Embassy terror changed national security spending

Secretary of State Madeleine Albright looks  at damage from a bomb at the U.S. embassy in Dar Es Salaam, Tanzania where 10 people were killed and 72 injured from a bomb blast, at almost the same time as another bomb went off in Nairobi, Kenya on August 7, 1998.

Wednesday marks 15 years since suicide bombers detonated trucks packed with explosives outside of U.S. embassies in Kenya and Tanzania. The bombings killed hundreds, wounded thousands, and brought to the attention of the American public a name that many hadn't heard before: Osama Bin Laden. 

In Kenya, the embassy stood in a busy, downtown area. Hundreds of people were killed and thousands injured. In Tanzania, the embassy was three miles from the city center. The death toll was a dozen.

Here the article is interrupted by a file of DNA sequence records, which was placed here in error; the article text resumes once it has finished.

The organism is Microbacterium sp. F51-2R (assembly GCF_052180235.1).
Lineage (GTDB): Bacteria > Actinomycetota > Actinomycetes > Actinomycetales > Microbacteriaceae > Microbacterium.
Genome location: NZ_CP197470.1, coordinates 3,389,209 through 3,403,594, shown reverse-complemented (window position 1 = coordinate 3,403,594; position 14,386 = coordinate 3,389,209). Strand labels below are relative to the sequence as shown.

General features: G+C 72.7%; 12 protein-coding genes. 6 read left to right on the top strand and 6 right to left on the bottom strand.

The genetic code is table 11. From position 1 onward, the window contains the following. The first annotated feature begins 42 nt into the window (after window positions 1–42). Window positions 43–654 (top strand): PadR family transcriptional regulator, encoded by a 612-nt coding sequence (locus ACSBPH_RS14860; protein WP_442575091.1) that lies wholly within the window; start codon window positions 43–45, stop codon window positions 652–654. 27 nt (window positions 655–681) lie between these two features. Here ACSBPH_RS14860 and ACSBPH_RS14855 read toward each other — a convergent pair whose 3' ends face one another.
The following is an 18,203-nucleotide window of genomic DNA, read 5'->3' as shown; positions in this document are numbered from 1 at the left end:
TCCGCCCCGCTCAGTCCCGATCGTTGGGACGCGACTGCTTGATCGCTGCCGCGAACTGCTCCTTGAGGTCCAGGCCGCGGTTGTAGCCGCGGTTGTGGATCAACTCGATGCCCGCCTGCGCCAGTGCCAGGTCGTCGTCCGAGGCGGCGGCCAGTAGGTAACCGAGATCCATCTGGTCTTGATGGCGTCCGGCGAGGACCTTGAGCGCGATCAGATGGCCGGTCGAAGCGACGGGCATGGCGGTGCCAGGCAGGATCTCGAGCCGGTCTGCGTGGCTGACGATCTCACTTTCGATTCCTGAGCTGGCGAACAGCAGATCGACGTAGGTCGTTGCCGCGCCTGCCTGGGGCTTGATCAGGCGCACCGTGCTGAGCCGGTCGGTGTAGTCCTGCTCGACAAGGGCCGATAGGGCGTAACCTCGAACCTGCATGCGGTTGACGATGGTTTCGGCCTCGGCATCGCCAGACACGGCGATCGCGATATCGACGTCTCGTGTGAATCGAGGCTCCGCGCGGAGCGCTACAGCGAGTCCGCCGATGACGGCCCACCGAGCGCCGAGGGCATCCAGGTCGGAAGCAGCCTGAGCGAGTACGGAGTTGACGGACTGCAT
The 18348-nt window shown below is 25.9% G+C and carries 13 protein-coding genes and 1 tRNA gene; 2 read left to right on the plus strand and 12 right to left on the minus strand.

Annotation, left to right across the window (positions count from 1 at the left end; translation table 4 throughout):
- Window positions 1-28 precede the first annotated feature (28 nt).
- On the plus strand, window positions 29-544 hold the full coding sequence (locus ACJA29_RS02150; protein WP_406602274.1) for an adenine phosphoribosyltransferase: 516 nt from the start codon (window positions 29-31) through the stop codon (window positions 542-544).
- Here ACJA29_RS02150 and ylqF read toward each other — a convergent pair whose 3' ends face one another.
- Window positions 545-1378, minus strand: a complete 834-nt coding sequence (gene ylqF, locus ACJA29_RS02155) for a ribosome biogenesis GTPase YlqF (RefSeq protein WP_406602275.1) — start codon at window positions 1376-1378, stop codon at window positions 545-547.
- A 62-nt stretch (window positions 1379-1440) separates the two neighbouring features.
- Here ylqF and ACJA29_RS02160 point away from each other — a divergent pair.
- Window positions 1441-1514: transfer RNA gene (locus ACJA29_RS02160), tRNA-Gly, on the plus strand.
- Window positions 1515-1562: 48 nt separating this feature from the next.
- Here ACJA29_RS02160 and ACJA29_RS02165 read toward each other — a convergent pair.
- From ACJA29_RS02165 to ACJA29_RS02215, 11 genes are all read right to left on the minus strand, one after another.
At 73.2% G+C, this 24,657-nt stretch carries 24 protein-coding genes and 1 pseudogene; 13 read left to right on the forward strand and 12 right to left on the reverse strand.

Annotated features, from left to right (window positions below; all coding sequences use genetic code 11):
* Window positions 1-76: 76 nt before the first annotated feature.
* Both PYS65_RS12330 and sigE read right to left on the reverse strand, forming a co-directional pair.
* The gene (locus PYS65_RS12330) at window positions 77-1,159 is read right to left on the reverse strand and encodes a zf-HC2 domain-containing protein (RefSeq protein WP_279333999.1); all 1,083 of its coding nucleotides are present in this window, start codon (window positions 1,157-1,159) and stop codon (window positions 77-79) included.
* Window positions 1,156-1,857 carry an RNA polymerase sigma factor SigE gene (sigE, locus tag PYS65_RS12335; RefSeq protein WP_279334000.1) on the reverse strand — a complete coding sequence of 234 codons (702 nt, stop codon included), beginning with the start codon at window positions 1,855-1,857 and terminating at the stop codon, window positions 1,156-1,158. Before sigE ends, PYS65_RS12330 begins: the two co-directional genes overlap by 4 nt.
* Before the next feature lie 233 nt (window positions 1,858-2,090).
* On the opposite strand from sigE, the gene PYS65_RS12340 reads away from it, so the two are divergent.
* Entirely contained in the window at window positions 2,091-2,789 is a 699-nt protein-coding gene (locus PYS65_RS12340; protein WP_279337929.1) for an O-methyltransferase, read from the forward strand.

“The [State] Department built more than fifty new buildings and moved probably a third of the diplomatic corps, fifteen thousand people, into new and safer buildings  around the world,” said John Bellinger, with the Council on Foreign Relations.

Over the next five years, around $5 billion was spent to equip embassies with windows and doors that could withstand bomb blasts, and to move other embassies altogether.

“It’s fundamentally about construction,” said Michael O’Hanlon, a senior fellow with the Brookings Institution.  “Construction of the building, construction of the grounds, various security barriers -- and, of course, people to man those barriers, to man those checkpoints. You can spend a whole heck of a lot of money on those such things when you put your mind to it.”

That includes countries where there seems to be little threat of terror attacks. The U.S. is building a new, more secure embassy in London that will cost $1 billion.

About the author

Noel King is a senior reporter for Marketplace's Wealth & Poverty Desk and a fill-in host for Marketplace Tech.


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